Author Topic: Phillips Screwdrivers & Your Japanese Motorcycle...  (Read 14878 times)


  • Global Moderator
  • Hero Member
  • *****
  • Posts: 1598
Phillips Screwdrivers & Your Japanese Motorcycle...
« on: November 01, 2013, 01:39:44 pm »
Ever wonder why those Phillips headed screws were so hard to remove without stripping out the head?

Turns out that they are not really a Phillips head screw to begin with. They are what is known as a J.I.S. headed screw, or Japanese Industrial Standard head screws. A J.I.S. screw driver will fit both a JIS screw head or a Phillips head screw, but not the other way around. Here is a bit of information that I found on an eBay listing.

The Phillips is an American design created and patented by Henry Phillips in 1936. It went onto the production floor first at the Cadillac factory in 1940. One of the attributes that Cadillac engineers liked about the design is that the driver would "cam-out" after a certain torque was reached and not allow over-tightening of the screw. The design offered other advantages like self-centering and the tool, screw engagement was quick, with never more than 90 degrees of rotation needed before the tool started working.

Japanese engineers developed their own cross-point design, but did not view this "cam-out" feature as an advantage. They wanted the benefits of self-centering and quick tool, screw engagement that the cross-point design offered, but torque and over-tightening would be addressed at the operator or tool  level, not at the screw tip.

After learning this, I bought a set of JIS drivers & impact bits. Here are the listings for them in case you want to stock up your tool box also.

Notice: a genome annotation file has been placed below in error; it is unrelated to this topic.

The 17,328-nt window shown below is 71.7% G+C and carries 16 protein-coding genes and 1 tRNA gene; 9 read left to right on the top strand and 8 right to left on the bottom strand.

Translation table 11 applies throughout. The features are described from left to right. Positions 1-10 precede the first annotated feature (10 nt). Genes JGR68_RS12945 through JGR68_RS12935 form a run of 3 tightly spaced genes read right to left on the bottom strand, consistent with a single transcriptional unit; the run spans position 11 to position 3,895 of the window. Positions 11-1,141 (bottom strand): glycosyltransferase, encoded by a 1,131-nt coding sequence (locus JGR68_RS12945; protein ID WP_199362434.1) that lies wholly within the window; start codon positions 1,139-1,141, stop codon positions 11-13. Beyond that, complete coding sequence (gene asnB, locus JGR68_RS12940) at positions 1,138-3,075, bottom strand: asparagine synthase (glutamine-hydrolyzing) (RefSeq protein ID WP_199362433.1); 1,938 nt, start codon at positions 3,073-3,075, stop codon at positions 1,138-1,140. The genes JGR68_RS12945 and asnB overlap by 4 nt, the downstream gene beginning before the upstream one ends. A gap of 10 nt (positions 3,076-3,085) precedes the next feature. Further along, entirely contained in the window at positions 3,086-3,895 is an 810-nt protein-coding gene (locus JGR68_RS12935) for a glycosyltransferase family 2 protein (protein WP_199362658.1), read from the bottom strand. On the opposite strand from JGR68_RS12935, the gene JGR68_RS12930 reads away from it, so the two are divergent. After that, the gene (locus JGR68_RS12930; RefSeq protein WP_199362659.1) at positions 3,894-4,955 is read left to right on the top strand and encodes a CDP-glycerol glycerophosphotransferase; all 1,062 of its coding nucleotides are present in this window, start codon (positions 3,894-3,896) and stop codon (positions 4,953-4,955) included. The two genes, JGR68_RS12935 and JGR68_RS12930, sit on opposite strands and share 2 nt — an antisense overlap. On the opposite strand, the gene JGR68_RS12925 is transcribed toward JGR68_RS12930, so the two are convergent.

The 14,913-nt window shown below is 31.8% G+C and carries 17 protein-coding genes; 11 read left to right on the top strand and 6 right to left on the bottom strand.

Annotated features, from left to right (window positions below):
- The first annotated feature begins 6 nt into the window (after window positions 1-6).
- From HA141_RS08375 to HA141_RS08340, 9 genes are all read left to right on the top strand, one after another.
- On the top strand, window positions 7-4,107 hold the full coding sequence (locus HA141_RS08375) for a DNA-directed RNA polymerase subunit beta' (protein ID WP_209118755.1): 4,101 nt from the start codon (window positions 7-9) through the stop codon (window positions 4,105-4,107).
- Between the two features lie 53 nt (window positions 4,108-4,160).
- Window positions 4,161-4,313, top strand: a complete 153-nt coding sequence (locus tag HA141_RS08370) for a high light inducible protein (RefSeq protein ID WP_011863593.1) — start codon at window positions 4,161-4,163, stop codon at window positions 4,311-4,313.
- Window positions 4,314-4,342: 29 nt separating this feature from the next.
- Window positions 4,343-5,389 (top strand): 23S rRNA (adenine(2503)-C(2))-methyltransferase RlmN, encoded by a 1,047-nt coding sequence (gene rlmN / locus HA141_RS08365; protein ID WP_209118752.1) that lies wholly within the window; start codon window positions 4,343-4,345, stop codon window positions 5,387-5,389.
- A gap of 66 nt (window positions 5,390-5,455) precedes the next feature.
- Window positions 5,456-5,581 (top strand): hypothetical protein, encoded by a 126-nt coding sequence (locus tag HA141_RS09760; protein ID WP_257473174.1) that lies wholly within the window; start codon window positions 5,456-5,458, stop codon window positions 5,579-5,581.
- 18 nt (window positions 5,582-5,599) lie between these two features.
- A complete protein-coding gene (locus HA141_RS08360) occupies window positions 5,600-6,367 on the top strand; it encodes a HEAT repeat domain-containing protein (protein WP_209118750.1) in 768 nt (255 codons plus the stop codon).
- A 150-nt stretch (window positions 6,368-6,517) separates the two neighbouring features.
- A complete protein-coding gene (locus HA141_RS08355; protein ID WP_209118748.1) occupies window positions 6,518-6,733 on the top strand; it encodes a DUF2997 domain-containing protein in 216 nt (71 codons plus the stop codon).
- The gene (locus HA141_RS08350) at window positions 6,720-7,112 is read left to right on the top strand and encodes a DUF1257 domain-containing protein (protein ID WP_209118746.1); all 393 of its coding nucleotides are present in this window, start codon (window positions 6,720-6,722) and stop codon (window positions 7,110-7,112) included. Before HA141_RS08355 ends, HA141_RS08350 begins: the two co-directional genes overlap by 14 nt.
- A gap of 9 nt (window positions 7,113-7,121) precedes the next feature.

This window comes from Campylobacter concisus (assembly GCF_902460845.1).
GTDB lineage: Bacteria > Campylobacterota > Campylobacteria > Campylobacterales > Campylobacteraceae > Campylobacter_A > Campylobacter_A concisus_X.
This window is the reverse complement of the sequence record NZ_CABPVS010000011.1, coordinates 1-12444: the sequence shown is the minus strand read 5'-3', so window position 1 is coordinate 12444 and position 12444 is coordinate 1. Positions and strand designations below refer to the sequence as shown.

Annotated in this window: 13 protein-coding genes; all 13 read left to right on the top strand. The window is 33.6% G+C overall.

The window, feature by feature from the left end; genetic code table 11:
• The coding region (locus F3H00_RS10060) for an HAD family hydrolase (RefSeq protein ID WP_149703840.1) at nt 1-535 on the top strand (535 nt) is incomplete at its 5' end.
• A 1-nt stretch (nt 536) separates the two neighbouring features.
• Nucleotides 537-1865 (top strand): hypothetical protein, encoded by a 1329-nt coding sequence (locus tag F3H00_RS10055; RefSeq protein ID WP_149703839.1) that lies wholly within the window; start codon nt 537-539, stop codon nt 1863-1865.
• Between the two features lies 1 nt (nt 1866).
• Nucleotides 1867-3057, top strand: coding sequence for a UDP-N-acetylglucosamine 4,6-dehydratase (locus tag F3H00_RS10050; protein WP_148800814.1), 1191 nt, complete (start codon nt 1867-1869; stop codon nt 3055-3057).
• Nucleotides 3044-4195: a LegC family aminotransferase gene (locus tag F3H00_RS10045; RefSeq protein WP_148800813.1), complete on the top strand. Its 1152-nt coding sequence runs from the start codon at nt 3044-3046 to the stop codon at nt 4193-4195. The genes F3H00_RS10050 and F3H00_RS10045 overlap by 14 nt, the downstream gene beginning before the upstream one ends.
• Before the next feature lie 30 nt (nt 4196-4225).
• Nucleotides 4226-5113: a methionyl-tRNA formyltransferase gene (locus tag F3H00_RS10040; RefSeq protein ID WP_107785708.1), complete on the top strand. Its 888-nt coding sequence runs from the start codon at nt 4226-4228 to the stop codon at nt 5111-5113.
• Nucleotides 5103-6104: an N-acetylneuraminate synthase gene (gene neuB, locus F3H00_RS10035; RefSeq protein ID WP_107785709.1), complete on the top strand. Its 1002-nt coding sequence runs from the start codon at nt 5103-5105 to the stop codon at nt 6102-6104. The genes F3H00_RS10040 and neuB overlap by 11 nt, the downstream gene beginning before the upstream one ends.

JIS Impact Bits:

JIS Screw Drivers:

Good luck on breaking loose those screws now that you know the difference.



  • Newbie
  • *
  • Posts: 17
    • Not a biker a motorcyclist
Re: Phillips Screwdrivers & Your Japanese Motorcycle...
« Reply #1 on: February 21, 2014, 06:04:42 am »
Quite right, I have a proper factory screwdriver ( t handle) which is invaluable, a crack on the end with a hammer often frees a screw without needing the use of an impact driver, years ago I saw a technician from Honda Japan doing that. I also have some screwdriver shafts from genuine tool kits, on which the wider one is right for these screws. Not that my bikes have many, because most had the 8mm headed bolts fitted from the factory but there are odd cross head screws in some areas. 
On the road since 1977 ( with breaks for various health problems)
1998 XJ600N (soon to be sold.
1984 VT500FT
1981 CB250RSA (x2) One from new.
1979 CB250N (not currently rideable legally)
1972 CL175K6 (project)
If you want to do it, can do it. then do it!